Such reactions to loud noise are common among dogs and can include frenzied fence jumping, said Dorsett-Pate, director of the Galveston Island Humane Society. Each year during fireworks season, the shelter sees an increase in lost pets that have bolted in the midst of pyrotechnic terror.
"Fireworks tend to be very frightening," said Dorsett-Pate. "There's a lot of noise, sometimes lights and sounds with them that dogs don't get, so that frightens them, and they have a tendency to do whatever it takes to try and get away from it."
Dr. Melanie Bolling, a veterinarian for the Small Animal Hospital at Texas A&M College of Veterinary Medicine and Biomedical Sciences, agrees.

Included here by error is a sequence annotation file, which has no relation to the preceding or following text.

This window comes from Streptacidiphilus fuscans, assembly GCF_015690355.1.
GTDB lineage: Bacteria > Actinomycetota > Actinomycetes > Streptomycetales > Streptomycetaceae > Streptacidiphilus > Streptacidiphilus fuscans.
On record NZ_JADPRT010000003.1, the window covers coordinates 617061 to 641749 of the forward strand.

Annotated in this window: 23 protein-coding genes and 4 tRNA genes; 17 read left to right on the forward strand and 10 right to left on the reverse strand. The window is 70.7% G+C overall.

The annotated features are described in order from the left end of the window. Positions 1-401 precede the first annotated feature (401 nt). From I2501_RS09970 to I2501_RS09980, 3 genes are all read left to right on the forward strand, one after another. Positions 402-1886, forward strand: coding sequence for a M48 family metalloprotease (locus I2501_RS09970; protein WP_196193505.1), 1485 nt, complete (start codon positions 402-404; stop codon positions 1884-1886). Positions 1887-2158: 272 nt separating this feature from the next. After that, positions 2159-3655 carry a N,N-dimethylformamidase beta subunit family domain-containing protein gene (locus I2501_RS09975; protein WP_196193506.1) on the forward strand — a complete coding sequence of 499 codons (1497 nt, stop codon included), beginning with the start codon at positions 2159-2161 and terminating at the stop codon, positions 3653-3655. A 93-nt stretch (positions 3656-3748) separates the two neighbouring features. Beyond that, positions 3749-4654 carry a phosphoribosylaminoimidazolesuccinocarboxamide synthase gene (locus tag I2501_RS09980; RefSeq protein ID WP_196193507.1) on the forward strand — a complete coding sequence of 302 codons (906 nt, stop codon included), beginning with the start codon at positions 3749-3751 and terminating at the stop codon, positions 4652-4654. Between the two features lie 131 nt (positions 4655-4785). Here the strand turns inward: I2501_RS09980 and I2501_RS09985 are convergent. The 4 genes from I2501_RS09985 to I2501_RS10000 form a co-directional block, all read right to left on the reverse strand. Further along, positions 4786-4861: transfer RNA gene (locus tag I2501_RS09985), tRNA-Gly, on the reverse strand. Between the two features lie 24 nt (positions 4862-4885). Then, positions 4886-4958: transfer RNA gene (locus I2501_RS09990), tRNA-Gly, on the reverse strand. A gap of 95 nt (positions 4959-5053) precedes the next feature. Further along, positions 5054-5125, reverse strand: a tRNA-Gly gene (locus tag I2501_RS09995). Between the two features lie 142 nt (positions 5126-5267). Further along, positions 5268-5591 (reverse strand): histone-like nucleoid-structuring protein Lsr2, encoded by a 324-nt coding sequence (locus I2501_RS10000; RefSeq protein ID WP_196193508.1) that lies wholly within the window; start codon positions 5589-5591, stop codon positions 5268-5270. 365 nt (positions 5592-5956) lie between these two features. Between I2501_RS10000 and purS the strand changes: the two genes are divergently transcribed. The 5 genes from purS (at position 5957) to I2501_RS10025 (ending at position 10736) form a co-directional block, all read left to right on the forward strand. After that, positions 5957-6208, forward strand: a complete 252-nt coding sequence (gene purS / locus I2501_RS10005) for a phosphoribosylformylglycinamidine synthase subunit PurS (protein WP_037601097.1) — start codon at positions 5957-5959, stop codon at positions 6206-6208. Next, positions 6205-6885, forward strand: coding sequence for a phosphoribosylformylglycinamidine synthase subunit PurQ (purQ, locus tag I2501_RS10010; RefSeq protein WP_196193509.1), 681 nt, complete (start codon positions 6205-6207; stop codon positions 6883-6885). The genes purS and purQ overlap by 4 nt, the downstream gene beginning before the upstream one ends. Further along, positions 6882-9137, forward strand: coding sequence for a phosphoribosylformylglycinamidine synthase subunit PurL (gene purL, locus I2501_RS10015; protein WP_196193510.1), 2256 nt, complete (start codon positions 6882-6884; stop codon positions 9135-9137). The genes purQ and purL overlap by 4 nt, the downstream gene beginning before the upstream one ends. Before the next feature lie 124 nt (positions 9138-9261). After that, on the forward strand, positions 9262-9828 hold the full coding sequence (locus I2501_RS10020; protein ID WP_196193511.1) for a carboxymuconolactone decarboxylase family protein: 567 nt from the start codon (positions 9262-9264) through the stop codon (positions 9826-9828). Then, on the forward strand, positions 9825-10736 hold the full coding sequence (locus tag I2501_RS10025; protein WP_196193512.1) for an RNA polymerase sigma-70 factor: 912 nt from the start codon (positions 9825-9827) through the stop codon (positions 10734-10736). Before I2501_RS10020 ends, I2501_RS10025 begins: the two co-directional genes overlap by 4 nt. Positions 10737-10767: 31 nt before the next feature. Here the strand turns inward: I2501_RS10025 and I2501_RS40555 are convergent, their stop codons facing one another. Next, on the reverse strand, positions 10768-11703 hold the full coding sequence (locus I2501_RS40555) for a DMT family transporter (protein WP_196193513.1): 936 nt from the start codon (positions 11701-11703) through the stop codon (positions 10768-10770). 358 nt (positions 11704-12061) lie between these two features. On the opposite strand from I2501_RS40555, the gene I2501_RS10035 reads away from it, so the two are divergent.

"A lot of dogs are noise phobic, whether it's fireworks or other loud noises such as guns, cars backfiring and thunderstorms," she said. "These noises are scary, and if you didn't know what it was, you might be concerned about your safety, too."
Livestock also can be rattled July 4, when whistling rockets and explosive pyrotechnics spread a sudden comet of stars.
"Our livestock don't understand fireworks are festivities rather than a frightening episode, basically," said Phoenix L. Rogers, Galveston County extension agent specializing in agriculture and natural resources.
"The noises and lights inspire their survival instincts to kick in, and they are not desensitized to that kind of stimulation. They're not exposed to fireworks daily like they are to car engines and other stuff that won't spook them as much."
Livestock might try to jump fences, jump out of stalls or bolt.
"Spooked animals can pose a risk to themselves as they try to get out of the situation and to people who might be in their path," Rogers said.